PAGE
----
Female, 5'3", 50, Starting weight: 163lbs. Current weight: 135 (more or less).
    I can squat 192.5lbs, press 75lbs and deadlift 210lbs

  7. #17
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    I always thought weight lifters had to be heavy. How could someone small hold up so much weight?
    It also depends on their weight class. If someone is in the heaviest class they can eat with a lot more impunity.
    If someone is trying to not go over weight into the next class they'll need to be stricter with their diet.

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    Quote Originally Posted by mike_h View Post
    It also depends on their weight class. If someone is in the heaviest class they can eat with a lot more impunity.
    If someone is trying to not go over weight into the next class they'll need to be stricter with their diet.
    Yeah I use to work out with a power lifter that weighed in the 160 range (5'5" or so).. These guys are all about strength to weight ratio. You go to "Unlimited" class and lets face it.....your gonna be a lot stronger with a bunch of blubber than without. Not in terms of being to move YOUR OWN mass.....but in terms of moving other mass, sure.

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    Quote Originally Posted by ciep View Post
    Yes, that person would do as well, but not better. In the case of the athletes you're talking about the gut doesn't hinder their performance, so why waste the effort and energy trying to lose it? They're not trying to look sexy, they're trying to lift as much as possible.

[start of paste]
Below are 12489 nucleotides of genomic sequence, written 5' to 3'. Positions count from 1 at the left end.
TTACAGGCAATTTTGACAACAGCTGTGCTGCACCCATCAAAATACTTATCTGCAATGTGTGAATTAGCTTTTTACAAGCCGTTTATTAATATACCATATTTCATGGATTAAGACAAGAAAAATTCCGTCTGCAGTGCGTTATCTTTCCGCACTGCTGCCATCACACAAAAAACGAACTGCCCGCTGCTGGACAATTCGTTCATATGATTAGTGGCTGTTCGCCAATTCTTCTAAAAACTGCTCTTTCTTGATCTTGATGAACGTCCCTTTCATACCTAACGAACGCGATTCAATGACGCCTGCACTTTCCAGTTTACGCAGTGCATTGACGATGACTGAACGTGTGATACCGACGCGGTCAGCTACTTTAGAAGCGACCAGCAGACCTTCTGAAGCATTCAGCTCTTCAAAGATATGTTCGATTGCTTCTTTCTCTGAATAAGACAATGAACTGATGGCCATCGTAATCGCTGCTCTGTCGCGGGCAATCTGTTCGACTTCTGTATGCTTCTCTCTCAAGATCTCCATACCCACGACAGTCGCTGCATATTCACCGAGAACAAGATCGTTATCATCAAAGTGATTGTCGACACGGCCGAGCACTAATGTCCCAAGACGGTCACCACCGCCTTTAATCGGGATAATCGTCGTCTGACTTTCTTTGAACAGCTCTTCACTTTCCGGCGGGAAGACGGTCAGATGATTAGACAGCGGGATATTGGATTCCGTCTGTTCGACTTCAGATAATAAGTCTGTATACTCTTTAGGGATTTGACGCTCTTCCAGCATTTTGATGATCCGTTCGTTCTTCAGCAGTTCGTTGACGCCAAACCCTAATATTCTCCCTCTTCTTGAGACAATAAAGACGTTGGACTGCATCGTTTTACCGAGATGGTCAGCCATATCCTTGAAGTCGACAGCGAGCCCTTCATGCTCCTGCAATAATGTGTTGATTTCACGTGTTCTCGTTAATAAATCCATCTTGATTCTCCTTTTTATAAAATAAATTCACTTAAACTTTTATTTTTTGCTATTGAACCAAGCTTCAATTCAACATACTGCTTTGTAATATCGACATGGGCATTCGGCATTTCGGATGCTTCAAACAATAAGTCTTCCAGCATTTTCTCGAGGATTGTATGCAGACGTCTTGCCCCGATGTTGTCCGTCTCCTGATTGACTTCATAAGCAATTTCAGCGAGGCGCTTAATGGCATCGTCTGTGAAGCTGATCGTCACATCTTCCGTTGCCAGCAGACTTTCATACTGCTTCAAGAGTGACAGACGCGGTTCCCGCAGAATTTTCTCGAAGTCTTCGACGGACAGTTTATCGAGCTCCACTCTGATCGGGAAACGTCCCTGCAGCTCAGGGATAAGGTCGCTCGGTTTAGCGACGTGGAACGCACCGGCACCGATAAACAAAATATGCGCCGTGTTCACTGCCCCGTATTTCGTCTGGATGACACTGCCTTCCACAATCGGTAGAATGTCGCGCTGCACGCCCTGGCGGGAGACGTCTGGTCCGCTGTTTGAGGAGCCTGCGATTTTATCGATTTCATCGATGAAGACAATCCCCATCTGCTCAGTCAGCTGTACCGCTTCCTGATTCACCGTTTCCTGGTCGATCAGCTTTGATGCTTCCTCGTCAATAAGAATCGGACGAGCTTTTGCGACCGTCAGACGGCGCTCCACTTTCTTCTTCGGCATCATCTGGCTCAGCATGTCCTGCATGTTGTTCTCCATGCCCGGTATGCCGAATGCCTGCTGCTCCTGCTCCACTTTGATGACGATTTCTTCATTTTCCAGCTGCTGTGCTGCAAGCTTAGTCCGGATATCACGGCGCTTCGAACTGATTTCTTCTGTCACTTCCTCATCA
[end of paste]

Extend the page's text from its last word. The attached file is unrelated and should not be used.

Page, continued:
What really helps them is muscle, and having as much as they can. The more they eat, the easier it is to gain and maintain muscle, plus they recover faster. So I'm guessing they opt to overeat somewhat, without concerning themselves over having a gut.
    This, all of this. My partner used to joke that she was bigorexic when she competed in powerlifting the first time around, because it's all about being big and lifting large amounts of weight (even if the bodyweight to weight lifted ratio isn't awesome). She's lifting more now and is lighter, but training is her specialty* :P

    *so it's possible to lift heavy things while being paleo/being smaller, but it's so much easier if you are not either of the former

  10. #20
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    Quote Originally Posted by oxide View Post
    When I was reading the thread, I was thinking that we needed some feedback from primal athletes... hey isn't there that pro basketball player on the forums... and here you are! Has primal improved your performance? Have you been sick less often? What do your teammates think? Has anyone followed you into primal?
    Haha. I'm not the real Dirk, despite what my sig may say. I can't think of an athlete (Olympic, American football, soccer, hockey, baseball, basketball) who is truly paleo and would call his way of eating paleo.
    Yes, the real Dirk.